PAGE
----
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Get an early start on pigweed at PigPosium

Get an early start on pigweed at PigPosium

Arkansas Extension Service and Delta Farm Press presenting a one-day seminar of reports and recommendations on glyphosate-resistant pigweed. Blue ribbon panel of weed scientists and other experts. PigPosium topics include best management practices for control of pigweed in soybean and cotton, economics of pigweed management, wick applicators, crop rotation and new technology. 

As glyphosate-resistant pigweed spreads throughout the Mid-South, growers are having to develop new strategies for weed control and pull some old tools from the closet.

If you want to arm yourself with the latest information on control, be sure to attend the PigPosium Nov. 17, at 8:45 a.m., at East Arkansas Community College, Forrest City, Ark.

The University of Arkansas Cooperative Extension Service and Delta Farm Press are presenting a one-day seminar of reports and recommendations from a blue ribbon panel of weed scientists and other experts.

PigPosium topics include best management practices for control of pigweed in soybean and cotton, economics of pigweed management, wick applicators, crop rotation and new technology. (Tell us which strategies are most important in our latest DFP Poll.)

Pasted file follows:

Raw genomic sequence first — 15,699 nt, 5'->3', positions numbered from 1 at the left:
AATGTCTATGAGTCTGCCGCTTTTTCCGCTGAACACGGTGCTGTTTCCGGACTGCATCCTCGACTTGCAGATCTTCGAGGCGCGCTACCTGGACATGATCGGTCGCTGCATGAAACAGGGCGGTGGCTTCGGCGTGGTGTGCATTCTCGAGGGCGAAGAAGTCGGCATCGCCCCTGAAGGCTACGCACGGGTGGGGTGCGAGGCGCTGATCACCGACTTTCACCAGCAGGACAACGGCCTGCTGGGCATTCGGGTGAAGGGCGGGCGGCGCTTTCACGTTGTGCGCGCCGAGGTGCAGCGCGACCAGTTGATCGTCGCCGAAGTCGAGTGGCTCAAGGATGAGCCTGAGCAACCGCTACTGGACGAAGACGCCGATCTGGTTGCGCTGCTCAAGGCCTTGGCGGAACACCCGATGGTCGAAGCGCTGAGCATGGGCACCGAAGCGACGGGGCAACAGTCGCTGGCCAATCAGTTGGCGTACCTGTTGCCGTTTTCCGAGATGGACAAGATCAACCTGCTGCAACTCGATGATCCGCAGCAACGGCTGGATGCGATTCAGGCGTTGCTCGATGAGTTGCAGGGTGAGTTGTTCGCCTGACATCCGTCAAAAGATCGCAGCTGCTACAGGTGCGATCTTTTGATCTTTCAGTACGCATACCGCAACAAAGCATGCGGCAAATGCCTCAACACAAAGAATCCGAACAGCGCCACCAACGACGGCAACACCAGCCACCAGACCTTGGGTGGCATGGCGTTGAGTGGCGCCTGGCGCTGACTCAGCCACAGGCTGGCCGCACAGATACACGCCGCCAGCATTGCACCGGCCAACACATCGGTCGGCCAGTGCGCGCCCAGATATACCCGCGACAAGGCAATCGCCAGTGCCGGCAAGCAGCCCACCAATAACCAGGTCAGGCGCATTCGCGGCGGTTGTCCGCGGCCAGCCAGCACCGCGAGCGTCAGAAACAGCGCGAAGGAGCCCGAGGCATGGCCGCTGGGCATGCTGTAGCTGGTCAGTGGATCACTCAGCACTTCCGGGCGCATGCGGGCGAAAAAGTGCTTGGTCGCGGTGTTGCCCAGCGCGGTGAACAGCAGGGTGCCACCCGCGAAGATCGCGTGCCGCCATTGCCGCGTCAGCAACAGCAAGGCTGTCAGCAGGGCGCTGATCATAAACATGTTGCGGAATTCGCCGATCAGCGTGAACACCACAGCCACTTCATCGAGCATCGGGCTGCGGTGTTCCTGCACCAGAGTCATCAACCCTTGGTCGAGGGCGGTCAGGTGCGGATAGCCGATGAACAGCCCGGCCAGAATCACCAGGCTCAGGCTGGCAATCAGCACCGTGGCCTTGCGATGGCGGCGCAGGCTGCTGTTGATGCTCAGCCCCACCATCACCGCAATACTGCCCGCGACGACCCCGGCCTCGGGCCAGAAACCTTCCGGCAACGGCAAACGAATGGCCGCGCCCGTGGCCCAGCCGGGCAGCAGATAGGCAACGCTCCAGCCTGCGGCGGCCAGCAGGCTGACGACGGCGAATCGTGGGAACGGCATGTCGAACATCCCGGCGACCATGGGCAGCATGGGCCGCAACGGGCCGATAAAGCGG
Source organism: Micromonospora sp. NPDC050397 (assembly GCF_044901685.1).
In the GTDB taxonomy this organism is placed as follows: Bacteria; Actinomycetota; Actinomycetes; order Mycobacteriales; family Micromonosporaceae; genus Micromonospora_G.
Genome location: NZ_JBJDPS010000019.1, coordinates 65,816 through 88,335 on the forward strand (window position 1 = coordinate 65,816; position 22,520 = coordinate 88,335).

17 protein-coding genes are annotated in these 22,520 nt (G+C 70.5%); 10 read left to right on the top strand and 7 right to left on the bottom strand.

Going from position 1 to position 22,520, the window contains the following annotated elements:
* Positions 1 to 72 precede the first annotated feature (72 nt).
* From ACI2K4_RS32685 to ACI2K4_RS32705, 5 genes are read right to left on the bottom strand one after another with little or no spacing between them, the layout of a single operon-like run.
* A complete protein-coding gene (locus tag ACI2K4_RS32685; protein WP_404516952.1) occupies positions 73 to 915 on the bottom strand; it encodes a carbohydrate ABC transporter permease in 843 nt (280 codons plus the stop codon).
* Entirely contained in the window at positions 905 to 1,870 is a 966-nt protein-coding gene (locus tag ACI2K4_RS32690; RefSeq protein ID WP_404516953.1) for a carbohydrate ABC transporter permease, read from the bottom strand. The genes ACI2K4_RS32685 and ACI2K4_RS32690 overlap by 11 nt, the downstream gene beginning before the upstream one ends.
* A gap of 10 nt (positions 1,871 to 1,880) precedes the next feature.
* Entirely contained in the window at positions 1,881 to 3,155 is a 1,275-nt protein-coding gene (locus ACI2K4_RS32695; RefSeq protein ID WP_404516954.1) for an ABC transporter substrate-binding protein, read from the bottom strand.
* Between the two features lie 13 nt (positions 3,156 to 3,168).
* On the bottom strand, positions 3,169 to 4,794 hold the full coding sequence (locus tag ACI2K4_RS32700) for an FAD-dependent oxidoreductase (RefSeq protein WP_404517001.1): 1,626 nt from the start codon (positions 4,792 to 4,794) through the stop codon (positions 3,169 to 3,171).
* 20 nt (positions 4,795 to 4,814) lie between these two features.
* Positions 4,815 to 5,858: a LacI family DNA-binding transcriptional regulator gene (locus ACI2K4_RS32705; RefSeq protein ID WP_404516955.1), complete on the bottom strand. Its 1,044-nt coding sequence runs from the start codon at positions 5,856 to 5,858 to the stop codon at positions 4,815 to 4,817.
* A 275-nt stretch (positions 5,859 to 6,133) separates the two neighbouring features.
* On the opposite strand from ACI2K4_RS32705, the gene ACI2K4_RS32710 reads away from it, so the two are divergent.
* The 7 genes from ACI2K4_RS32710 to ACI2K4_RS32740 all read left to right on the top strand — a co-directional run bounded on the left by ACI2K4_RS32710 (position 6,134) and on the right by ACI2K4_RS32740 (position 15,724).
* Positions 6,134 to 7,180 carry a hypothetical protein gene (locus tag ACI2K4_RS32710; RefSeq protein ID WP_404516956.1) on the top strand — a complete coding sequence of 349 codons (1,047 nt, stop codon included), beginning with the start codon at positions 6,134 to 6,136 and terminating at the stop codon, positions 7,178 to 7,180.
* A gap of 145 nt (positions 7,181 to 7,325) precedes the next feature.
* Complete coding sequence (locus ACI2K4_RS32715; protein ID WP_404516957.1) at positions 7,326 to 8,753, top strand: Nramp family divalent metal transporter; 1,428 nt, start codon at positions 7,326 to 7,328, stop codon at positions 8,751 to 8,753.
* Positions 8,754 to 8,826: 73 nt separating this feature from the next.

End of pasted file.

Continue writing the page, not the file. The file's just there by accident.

Experts will also discuss the characteristics of glyphosate-resistant pigweed. Before you put together a plan for control, be sure to sit in on this session to gain a better understanding of pigweed’s growth and reproduction requirements.

Other weed scientists, including Nilda Burgos, University of Arkansas, Larry Steckel, University of Tennessee and Jason Bond, Mississippi State University, will help producers understand how glyphosate-resistant pigweed developed in the Mid-South.

The PigPosium will wrap up with a panel discussion on managing the soil seed bank and farmer programs that work, and conclude by 3 p.m.

That panel will include Mid-South farmers David Wildy and Adam Chappell, as well as Arkansas weed scientists Jason Norsworthy, Bob Scott and Ken Smith. They’ll describe their research on aggressive control techniques such as tillage and cover cropping, overlapping residuals and hand chopping.

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